A 17th-century Shavehorse?

Habit de Tonnellier

While up in the Boston area last week, Peter Follansbee, the joiner at Plimoth Plantation, commented on the lack of images of shavehorses from the 17th century.

That kind of question mark interests me.

Earlier I had stumbled on some engravings of people whose body parts were the tools and materials they worked with. The print, Habit de Menuisier Ebeniste, showed a cabinetmaker made from his tools.

Jeff Burks (naturally) turned up the plate shown above and several more that were similar. This one shows a cooper with a shavehorse at his feet. Here’s what Burks says about the artist and what is known about the plate:

These were by Nicolas de Larmessin II (printmaker; French; c.1645 – 1725). Engraver; brother of Nicolas de Larmessin I. Father of Nicolas III. Worked most of his career for his elder brother, and later his widow. Seems to have published little himself.

The dates attributed to these engravings vary from 1690-1700 and beyond. I don’t think anybody really has a concrete date for them. It also appears that they also don’t agree about how many were in the original set. Some say 77, some say 97, and there were copycat artists who came after, plus reprints of the originals, sometimes hand-colored.

The image is from Gallica. And we will keep looking.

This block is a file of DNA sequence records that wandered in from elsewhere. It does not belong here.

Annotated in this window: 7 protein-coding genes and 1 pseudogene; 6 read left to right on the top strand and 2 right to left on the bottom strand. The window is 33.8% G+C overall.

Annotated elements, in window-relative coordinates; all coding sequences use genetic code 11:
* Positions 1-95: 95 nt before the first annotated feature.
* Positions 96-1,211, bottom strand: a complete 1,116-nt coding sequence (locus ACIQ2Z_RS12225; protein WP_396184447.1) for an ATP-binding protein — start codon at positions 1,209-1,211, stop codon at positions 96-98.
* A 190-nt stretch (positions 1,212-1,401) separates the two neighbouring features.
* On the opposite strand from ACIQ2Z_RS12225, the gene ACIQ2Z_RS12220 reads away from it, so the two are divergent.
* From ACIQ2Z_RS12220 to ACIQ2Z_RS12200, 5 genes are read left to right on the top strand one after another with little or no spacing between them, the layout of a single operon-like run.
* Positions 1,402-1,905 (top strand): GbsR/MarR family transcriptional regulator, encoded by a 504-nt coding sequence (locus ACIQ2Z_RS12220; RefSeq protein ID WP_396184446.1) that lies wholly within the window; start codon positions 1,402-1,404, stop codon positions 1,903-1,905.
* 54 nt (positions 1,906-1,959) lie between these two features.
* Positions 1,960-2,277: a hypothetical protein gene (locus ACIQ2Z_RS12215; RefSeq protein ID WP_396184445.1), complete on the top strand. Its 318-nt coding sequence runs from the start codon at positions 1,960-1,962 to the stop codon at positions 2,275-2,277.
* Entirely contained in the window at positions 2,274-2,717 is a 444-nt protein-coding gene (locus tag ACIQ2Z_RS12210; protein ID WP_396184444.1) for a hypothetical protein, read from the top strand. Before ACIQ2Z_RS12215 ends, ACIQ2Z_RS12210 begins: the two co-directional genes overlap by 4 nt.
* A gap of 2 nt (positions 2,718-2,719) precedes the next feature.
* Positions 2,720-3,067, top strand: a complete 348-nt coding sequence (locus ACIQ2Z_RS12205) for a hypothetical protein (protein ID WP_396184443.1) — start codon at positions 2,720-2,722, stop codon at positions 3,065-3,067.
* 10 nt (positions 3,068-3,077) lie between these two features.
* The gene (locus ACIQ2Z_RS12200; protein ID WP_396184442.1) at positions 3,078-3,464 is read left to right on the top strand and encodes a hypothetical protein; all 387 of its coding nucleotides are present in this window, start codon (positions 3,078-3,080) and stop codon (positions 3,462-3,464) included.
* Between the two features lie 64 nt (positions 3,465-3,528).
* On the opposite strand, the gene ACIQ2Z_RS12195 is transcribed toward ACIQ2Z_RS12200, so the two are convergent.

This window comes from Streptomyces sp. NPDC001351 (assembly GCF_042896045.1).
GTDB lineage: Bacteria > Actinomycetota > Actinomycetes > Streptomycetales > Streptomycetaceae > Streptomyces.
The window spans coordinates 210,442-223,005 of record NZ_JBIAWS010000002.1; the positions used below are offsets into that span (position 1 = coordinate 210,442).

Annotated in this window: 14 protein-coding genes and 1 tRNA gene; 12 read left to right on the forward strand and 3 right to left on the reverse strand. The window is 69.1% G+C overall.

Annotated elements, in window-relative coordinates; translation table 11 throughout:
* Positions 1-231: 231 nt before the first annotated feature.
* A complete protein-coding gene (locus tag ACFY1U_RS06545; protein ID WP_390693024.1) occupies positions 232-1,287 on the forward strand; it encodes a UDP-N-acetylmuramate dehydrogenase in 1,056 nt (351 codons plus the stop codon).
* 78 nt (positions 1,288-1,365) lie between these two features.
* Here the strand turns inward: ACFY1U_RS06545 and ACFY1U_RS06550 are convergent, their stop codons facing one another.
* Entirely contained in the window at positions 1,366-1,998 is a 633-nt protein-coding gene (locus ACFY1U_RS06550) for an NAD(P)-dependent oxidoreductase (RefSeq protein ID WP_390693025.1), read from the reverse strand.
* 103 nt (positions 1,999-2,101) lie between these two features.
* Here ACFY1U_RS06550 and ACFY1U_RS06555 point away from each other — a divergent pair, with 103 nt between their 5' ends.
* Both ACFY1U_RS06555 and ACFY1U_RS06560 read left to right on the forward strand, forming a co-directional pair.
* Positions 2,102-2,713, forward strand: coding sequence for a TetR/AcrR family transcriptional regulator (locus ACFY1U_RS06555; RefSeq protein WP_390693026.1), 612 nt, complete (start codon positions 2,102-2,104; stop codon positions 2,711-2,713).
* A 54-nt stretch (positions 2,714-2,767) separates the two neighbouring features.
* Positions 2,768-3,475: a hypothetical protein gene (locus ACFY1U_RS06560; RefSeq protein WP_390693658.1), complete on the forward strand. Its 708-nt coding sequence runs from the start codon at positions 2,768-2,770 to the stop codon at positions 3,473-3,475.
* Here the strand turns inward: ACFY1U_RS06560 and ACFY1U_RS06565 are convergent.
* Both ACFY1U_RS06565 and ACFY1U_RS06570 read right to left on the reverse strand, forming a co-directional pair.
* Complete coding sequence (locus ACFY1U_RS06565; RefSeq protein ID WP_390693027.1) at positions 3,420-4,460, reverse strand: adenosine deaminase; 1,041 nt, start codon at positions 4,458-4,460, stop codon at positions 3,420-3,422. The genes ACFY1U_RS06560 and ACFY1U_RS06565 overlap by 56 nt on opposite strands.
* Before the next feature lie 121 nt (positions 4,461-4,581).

— Christopher Schwarz

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Publisher of woodworking books and videos specializing in hand tool techniques.
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6 Responses to A 17th-century Shavehorse?

  1. bdormer says:

    I have made all my clothing out of wood. I find it quite agreeable, except for the occasional splinter in my undergarments. And termites.

  2. pfollansbee says:

    Ahh…you didn’t forget! Maybe just under the wire, at 1690s…I look forward to hearing & seeing more. I’ve been meaning to dig out what I have thus far, it ain’t much.

  3. What are the odds: this morning I listened to this old CD from my collection (first time in years): http://image2.archambault.ca/1/C/6/F/ACH000116476.1332273125.580×580.jpg. Thanks to your post on the same day, I just found that the cover art, which always amazed me, is from the same artist.

    Here’s a nice collection of 64 other drawings (out of 97 in the series): http://www.laboiteverte.fr/costumes-grotesques-et-metiers-de-nicolas-de-larmessin/

    • Jeff Burks says:

      The highest quality gallery of Larmessin prints is available at bibliotheque des arts decoratifs – http://tinyurl.com/ob4td5a

      For some reason this web interface does not work fully with Google Chrome. I have had success viewing the high resolution images in the Firefox web browser.

  4. Here’s a 16th century shavehorse (from a German tradebook)
    I don’t have an image handy, but there’s a clearly illustrated shave horse in De Re Metallica, c. 1556.
    Hope this helps!

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